State Lawmakers Discuss School Choice


A teacher helps students finish a lesson | Image by BalanceFormCreative/Shutterstock

AUSTIN – An assembly of Texas lawmakers debated and weighed the benefits and risks of school choice policies at an event as the regular session of the Texas legislature got underway.

Sen. Brandon Creighton (R-Conroe), Rep. Harold Dutton, Jr. (D-Houston), Rep. Carrie Isaac (R-Wimberly), and Rep. Brian Harrison (R-Midlothian) gathered on Tuesday at the 88th Session Kickoff event presented by The Texan.

The day previous, Creighton had been appointed by Lt. Gov. Dan Patrick to chair the Committee on Education and the Subcommittee on Higher Education.

“We are always trying to uplift public schools and also look at ways to allow parents to drive the way their education dollars are spent,” Creighton said, explaining his philosophical approach to education legislation. “We have always been searching for better ways to improve the way we fund public education.”

In discussing the issue of teacher retention, Creighton stressed, “We need to keep the best and brightest teachers in the profession.”

Referring to the possibility of removing books with inappropriate content from school libraries, Creighton stated, “It’s just common sense, it’s what parents expect, and what kids deserve … We have to get the inappropriate content out of schools.”

Dutton, who had previously chaired the Committee on Education, claimed that while there are issues in public education, funding is not necessarily one of them.

“I don’t think that the argument that we’re not funding education enough … I don’t really think that’s the problem,” he said.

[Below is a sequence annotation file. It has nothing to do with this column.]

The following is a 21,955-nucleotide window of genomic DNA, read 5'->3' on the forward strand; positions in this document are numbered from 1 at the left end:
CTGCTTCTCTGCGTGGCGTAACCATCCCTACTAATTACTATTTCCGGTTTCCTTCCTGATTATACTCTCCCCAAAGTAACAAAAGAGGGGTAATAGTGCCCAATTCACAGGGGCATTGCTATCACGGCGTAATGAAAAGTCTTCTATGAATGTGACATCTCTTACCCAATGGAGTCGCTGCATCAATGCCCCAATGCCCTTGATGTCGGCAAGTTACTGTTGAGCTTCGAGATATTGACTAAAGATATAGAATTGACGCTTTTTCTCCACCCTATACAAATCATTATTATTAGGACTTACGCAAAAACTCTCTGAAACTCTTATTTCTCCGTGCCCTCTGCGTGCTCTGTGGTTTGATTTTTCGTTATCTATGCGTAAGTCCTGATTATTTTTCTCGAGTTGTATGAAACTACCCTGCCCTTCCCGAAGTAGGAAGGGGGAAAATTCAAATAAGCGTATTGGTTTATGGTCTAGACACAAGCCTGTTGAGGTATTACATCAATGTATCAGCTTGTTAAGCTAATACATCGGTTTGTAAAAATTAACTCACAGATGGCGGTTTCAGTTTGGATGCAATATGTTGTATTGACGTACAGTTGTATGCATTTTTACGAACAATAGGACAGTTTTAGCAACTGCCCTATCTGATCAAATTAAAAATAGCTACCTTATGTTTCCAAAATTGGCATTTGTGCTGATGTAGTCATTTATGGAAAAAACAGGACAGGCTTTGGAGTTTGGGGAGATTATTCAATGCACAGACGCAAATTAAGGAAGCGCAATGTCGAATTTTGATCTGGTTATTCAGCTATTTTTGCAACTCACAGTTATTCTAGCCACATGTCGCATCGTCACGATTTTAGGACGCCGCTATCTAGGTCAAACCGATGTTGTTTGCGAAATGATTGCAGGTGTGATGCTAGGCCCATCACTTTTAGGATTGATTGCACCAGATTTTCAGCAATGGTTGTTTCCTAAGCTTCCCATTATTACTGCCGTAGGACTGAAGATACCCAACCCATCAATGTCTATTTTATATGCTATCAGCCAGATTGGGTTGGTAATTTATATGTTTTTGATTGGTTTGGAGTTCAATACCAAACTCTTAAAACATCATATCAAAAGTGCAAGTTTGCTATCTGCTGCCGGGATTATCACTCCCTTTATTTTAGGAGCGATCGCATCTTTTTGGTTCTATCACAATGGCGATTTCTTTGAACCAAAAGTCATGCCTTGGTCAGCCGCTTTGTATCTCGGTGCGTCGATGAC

Dutton has filed several education-related bills in the House so far this session, including one that would prevent school districts from removing books from any school’s libraries without establishing procedures for doing so after “consultation with … parents, teachers, and administrators.”

“I heard from a lot of parents, and what jumped out at me was that there were some parents who thought the books were objectionable and other parents who did not,” he explained.

Dutton noted that his plan would allow objectionable books to be placed in a separate library section requiring parental permission for students to access them.

He cautioned against removing books that some considered objectionable, claiming that doing so could negatively affect learning outcomes.

“One of the things we need to do is teach students to think,” the veteran legislator said.

Dutton’s home independent school district, Houston ISD, was recently ruled against by the Texas Supreme Court, as reported by The Dallas Express.

The court’s decision clears the way for the Texas Education Agency (TEA) to replace the entire HISD Board of Trustees for failing to meet statewide educational outcome standards, a looming threat to other dysfunctional school boards in Texas with dismal student outcomes, like Dallas ISD.

Dutton referred to the issue, noting that he had been the one to propose the legislation that allows for TEA to take over HISD.

Adding to the breadth of discussion, the other two members of the panel championed the idea of school choice.

“I’m a huge proponent of empowering parents with school choice. It’s a liberty issue, it’s a freedom issue,” Harrison said, claiming that he had won his seat in a rural district on the issue of school choice.

Speaking about education more broadly, Harrison argued it was “the single most important domestic issue in the nation … I don’t think there’s any other issue that’s going to have as much of a transformational impact.”

Harrison further explained that part of what persuaded him to support school choice initiatives was the way public schools spend taxpayer dollars, claiming “only about one-third of the per pupil spending goes to teachers.”

Isaac, a first-time member of the House, echoed Harrison’s support of school choice plans.

“I’m an athlete, I know competition helps everything,” Isaac said. “I believe education freedom would fix all the issues we are talking about.”

She went on to stress the importance of “funding students, not systems,” pointing to the possibility of an education saving account as a funding mechanism.

Isaac has so far filed one piece of legislation that would ensure that some of the excess tax collections from the previous biennium would “be appropriated only to the Texas Education Agency for the use in providing property tax relief through reduction of the state compression percentage.”

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